WASHINGTON, D.C.–U.S. Senate Committee on Commerce, Science, and Transportation Ranking Member Maria Cantwell (D-WA) reiterated the need for federal privacy legislation at today’s Commerce Committee Hearing.
Ranking Member Cantwell said, “The Supreme Court discussion that we're now having, I think will launch us into a very broad discussion of privacy rights and where they exist within the Constitution. To me this is incredibly important.”
The Consumer Online Privacy Rights Act (COPRA) that Ranking Member Cantwell introduced last year gives Americans control over their personal data; establishes strict standards for the collection, use, sharing, and protection of consumer data; protects civil rights; and penalizes companies that fail to meet data protection standards. The legislation also codifies the rights of individuals to pursue claims against entities that violate their privacy.
In the hearing, Cantwell criticized how other privacy bills do not fully protect consumers in the way COPRA does: “These bills allow companies to maintain the status quo, burying important disclosure information in long contracts, hiding where consumer data is sold, and changing the use of consumer data without their consent...Most strikingly, these bills would actually weaken consumer rights around the country by preempting stronger state laws.”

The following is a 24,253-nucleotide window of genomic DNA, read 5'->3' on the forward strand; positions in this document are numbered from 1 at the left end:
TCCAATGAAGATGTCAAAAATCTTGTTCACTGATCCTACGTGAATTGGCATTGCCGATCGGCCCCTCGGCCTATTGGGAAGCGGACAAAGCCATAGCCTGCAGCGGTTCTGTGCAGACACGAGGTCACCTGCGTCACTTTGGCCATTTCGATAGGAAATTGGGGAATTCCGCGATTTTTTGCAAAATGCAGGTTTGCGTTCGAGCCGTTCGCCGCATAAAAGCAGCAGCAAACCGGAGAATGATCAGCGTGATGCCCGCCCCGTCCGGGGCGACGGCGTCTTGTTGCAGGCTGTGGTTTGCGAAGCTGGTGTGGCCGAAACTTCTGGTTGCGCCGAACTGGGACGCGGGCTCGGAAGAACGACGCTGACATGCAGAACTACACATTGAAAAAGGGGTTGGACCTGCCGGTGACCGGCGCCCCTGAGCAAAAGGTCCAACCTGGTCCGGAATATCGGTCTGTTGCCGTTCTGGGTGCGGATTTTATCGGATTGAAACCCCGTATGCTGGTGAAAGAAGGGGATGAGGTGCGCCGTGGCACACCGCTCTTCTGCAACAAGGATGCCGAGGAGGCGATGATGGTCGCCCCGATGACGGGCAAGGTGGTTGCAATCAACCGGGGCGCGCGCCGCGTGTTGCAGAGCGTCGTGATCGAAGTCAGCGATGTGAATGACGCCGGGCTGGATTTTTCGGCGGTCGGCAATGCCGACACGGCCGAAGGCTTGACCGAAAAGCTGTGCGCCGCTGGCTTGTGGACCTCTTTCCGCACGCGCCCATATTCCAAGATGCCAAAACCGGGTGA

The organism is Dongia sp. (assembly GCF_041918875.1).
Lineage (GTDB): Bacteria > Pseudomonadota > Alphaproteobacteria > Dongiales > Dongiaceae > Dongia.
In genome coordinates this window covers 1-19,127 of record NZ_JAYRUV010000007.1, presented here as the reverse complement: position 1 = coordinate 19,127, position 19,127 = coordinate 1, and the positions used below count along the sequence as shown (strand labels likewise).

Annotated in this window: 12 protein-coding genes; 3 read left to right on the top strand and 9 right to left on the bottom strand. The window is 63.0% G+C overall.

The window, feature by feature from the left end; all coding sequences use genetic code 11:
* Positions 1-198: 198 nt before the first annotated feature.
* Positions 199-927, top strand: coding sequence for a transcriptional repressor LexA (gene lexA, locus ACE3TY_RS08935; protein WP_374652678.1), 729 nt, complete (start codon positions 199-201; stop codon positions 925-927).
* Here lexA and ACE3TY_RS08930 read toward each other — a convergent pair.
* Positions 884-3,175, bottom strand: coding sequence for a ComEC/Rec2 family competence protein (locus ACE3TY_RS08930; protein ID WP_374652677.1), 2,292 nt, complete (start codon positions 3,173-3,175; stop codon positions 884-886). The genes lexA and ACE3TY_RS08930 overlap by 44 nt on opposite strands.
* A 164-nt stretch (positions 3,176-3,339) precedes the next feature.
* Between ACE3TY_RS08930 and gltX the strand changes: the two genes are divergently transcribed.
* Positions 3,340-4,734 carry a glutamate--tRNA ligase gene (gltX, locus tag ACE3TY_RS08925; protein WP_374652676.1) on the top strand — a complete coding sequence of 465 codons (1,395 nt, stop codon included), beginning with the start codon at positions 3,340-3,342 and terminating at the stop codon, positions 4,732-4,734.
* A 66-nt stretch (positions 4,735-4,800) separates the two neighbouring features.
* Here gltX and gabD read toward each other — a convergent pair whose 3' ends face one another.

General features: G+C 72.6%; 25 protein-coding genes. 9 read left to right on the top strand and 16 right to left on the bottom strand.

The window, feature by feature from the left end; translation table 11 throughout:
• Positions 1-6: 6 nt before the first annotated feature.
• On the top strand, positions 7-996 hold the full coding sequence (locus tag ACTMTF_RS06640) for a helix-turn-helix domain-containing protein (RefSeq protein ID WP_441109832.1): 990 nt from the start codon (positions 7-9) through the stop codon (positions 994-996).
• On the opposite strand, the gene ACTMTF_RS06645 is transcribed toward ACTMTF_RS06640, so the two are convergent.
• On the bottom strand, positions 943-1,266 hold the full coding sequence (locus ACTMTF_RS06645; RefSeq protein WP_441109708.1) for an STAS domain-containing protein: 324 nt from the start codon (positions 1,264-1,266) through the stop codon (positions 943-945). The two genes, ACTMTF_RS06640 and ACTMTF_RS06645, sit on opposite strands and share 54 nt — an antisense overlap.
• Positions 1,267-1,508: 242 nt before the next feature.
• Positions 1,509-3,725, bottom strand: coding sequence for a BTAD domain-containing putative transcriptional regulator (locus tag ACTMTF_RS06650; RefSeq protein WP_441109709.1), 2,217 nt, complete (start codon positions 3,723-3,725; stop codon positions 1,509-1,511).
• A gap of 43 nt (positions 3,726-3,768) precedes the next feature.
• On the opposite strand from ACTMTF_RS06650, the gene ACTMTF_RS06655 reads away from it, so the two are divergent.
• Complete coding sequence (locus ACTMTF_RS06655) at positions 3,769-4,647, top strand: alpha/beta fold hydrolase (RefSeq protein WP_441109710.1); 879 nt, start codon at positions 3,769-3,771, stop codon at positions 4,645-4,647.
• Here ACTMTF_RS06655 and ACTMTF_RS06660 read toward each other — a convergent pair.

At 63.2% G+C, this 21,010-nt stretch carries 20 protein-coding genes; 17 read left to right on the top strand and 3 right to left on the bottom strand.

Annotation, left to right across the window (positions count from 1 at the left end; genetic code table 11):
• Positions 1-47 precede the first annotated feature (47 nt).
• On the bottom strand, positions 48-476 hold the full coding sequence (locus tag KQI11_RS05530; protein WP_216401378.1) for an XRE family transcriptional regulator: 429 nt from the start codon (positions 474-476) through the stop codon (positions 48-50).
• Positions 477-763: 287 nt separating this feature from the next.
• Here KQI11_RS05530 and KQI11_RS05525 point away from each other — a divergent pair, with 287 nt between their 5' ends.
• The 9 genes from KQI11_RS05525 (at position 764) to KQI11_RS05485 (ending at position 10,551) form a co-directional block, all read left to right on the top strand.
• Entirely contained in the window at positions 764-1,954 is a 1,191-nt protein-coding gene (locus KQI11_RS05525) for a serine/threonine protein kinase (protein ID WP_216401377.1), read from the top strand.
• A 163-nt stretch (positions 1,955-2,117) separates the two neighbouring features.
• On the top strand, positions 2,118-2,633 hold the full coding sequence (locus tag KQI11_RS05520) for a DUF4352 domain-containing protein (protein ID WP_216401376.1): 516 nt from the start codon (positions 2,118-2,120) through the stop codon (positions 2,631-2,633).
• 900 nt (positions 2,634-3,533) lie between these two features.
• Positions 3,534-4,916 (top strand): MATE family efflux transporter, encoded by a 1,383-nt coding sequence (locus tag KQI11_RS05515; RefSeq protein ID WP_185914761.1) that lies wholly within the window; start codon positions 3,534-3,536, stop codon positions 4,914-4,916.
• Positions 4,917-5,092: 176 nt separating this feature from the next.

During the Q&A portion of the hearing, California Attorney General Xavier Becerra reiterated the importance of consumers being able to enforce their own rights saying, “As I said in quoting our state senator, a right without a remedy is really not a right at all, because you can have rights on paper but if you can never enforce them, because the one enforcer, the state attorney general, is too consumed with other enforcement actions, then your right, essentially, it’s in a privacy desert. And so, we have to make sure that consumers have their day in court, and they can enforce that right. And that's why it's so essential that along with our public enforcers, that we give consumers that opportunity.
I guarantee you, consumers would prefer to have the California Attorney General move their case instead of them. But at the end of the day, if we don't have the capacity, then some of those consumers will take up the opportunity if they aren't given the right to go to court.”
The full text of the Consumer Online Privacy Rights Act (COPRA) can be found HERE.
A one-pager on the legislation can be found HERE.
Ranking Member Cantwell has long been a leading advocate for online protections for American consumers. As Congress has worked to develop privacy legislation, she has repeatedly called for comprehensive privacy protections. She has led the fight to protect and restore net neutrality rules to keep a free and open internet. She has also championed the importance of investing in cybersecurity measures throughout the U.S. economy and pushed federal agencies like the FTC to take a more robust role in protecting Americans from privacy threats.
Lastly, Senator Cantwell highlighted the importance of federal support for local journalism, and announced that the Commerce Committee Democrats will soon release a staff report describing in detail the dire economic straits that our critically important local journalism sector is facing. “I think local journalism in a COVID crisis is proving that it's valued information with the correct information on our local communities, and I think that this is something we need to take into consideration as we consider privacy laws and we consider these issues moving forward.”